How do we perceive ourselves and relate to each other as humans in an era characterized by rampant technological advancement? How do we live and interact, care for, exploit, organize, and control each other? And what kind of future awaits us? When we open the doors on the second chapter of THE NEW HUMAN, we again turn our attention to the conditions for human life, but this time with a focus on technological progress and how it is changing and reshaping our existence as human beings.
You and I in Global Wonderland served as the subtitle of THE NEW HUMAN’s first chapter. That exhibition dealt with how we evaluate, understand (misunderstand) and treat each other in a world characterized by intensified globalization and migration. It featured poetic reflections on the particular mental state that can occur in people who live in and between several cultures, and on what could be described as the largest machine of our time—global capitalism, whose structures and logic have become more natural to us than nature itself. It also included documentary video reports of the rapid growth of nationalistic and neo-fascist ideologies in different parts of Europe. And during one very emotional September evening, the people of Malmö gathered in a lecture hall to bear witness to Europe’s handling of the refugee crisis, exemplified by the situation just then unfolding in Hungary. The brand new video reports confronted us with images of exhausted parents, pressed against barbed wire borders with infants in their arms, and of police officers attempting in different ways to withstand a chaotic deluge of human suffering.
Now with the project’s second chapter Knock, Knock, Is Anyone Home?, we encounter totally different types of human-looking creatures. We’re presented with individuals who appear to have mutated through information technology, hyper-consumption and global corporate culture into something beyond human. The way they move is characterized by patterns of narcissistic poses and the way they speak is saturated with acronyms, internet jargon, and text-message abbreviations. In a completely bizarre chain of production, we witness goods being produced with the help of a female worker’s superhuman flexibility, while the final product gets its desirable freshness from her fellow workmate’s sweat. At the same time we experience a financial crisis under hypnosis, first in the role of a billionaire and then as an extremely poor person. In the final stage of this hypnotic session, we are also given an opportunity to free ourselves from the capitalist system entirely.
Several of the works in this chapter seem to point to a shift—perhaps a regression in human evolution, or a transformation into something new. New technologies have the capacity to infiltrate our bodies and turn us into cyborgs, thus dissolving the categories we have used to divide the world into opposites, like living and non-living or natural and artificial. The digital revolution has fundamentally changed the way we relate to the world and to each other, and there is no longer a clear dividing line between actual reality and virtual reality. We communicate and socialize more and more through computers and screens, and the enemy in modern warfare is increasingly transformed into an animated figure in computer games. How does this affect our empathic capabilities and our feelings for each other as human beings? Knock, Knock, Is Anyone Home? oscillates between the hysterically absurd and deeply serious. As humans we seem to be skirting the borderline between final disaster and the formation of something new. A question that arises is whether it’s even going to be feasible to be “human” in the long run. Or if we—consciously or unconsciously—will develop into something else, into a new kind of being better suited to life in a high-tech world of our own creation.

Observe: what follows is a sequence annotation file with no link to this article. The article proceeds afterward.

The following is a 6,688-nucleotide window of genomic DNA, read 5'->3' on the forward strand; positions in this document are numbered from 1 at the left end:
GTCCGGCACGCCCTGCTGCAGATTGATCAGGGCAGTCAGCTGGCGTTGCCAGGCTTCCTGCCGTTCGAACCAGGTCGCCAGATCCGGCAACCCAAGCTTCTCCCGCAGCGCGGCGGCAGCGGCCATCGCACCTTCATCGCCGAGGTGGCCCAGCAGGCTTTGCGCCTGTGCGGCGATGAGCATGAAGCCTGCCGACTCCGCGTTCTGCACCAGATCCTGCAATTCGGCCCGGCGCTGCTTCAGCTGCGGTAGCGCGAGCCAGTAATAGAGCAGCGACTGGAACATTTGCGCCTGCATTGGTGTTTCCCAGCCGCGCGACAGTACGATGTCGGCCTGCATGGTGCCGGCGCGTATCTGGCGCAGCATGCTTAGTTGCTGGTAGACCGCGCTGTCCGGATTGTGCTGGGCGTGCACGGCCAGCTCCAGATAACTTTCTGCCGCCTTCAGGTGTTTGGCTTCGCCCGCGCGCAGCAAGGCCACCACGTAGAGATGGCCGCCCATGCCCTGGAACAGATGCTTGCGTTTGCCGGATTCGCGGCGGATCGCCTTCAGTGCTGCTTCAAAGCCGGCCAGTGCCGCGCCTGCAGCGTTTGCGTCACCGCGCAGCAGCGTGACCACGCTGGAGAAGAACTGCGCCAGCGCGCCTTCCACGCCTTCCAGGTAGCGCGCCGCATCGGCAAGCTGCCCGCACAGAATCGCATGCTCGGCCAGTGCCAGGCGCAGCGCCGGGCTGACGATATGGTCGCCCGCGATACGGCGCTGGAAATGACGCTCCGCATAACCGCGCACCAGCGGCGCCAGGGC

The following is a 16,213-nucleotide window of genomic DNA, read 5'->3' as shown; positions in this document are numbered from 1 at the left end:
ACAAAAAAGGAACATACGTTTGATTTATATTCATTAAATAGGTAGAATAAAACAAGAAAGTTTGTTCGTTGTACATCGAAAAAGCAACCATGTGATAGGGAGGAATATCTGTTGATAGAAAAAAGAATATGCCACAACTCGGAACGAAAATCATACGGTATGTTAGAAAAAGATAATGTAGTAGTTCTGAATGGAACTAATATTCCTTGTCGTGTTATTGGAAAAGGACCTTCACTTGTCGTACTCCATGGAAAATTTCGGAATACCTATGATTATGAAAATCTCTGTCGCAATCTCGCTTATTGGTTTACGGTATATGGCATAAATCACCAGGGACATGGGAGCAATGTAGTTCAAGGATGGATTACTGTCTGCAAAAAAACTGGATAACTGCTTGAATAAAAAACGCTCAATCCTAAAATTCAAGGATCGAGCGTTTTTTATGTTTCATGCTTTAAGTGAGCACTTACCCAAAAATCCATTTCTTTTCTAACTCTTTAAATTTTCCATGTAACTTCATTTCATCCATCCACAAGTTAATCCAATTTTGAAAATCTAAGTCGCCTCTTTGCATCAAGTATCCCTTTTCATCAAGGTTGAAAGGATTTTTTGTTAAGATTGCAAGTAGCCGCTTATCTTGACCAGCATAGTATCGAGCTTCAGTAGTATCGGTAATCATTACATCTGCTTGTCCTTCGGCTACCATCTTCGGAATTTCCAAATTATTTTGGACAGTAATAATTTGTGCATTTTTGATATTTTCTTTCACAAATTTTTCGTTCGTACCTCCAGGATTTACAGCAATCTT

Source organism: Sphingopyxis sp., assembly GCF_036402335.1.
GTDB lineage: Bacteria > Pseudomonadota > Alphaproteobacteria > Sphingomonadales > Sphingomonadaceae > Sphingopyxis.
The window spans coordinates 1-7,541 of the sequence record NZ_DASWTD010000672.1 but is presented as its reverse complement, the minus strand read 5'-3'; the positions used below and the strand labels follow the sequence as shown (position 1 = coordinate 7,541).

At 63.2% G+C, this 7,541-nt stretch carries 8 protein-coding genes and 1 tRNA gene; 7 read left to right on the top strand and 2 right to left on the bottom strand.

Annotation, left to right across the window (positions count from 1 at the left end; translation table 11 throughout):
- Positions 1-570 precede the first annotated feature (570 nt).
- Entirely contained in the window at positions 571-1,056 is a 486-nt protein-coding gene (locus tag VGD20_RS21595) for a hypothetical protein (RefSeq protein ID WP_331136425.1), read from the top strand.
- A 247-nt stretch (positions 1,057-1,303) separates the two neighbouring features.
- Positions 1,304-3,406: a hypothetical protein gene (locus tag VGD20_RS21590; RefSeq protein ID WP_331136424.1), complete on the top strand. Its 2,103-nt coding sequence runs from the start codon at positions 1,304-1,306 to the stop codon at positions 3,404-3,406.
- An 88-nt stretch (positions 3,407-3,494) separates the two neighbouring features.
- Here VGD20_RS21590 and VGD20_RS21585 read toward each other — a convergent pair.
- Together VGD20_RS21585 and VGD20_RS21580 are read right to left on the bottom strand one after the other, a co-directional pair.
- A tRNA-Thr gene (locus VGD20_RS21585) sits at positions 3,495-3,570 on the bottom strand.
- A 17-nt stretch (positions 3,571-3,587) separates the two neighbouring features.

The artists participating are: Ed Atkins, Harun Farocki, Kerstin Hamilton, Helen Marten, Daria Martin, Ursula Mayer, Mika Rottenberg, SUPERFLEX and Ryan Trecartin.
Curator: Joa Ljungberg
WORLD PREMIERE OF URSULA MAYER’S FILM ATOM SPIRIT (2016)
Ursula Mayer’s recent films are all permeated by a feeling that language, gender, organisms and entire environments are caught up in processes of dissolving and transforming. Different materials seem to be coming together to form new compounds, and the human species seems to be on the verge of either disappearing or taking on a new form.
Her newly produced 16-mm film Atom Spirit explores the increased interconnectedness of advanced technology and nature within the age of the Anthropocene. The film is set in Trinidad and Tobago, in a location that serves as a nexus point where desire, ecology and queerness intersect.
The main protagonist, an evolutionary geneticist, is played by the transsexual actress Valentijn de Hingh. Faced with the imminent threat of mass extinction, this geneticist is collecting DNA from all forms of life, in order to create a cryogenically frozen Ark. We follow her through dense foliage and secluded lagoons, to antiquated labs and illegal, underground LGBTQ communities.
Atom Spirit is a film that reconceptualises our relationships with the environment, non-human animals and each other. Shedding scientific taxonomies and building queer ecologies in their stead, the film considers the possibility and necessity for new means of being in the world.
Ursula Mayer was born in Ried im Innkreis, Austria in 1970 and lives and works in London, England, as well as in Trinidad and Tobago.
Atom Spirit will be shown daily 30 August-4 September as part of the exhibition THE NEW HUMAN: Knock, Knock, Is Anyone Home?
The exhibition has been produced by Moderna Museet Malmö and made possible through a substantial collaboration with the Julia Stoschek Collection, Düsseldorf.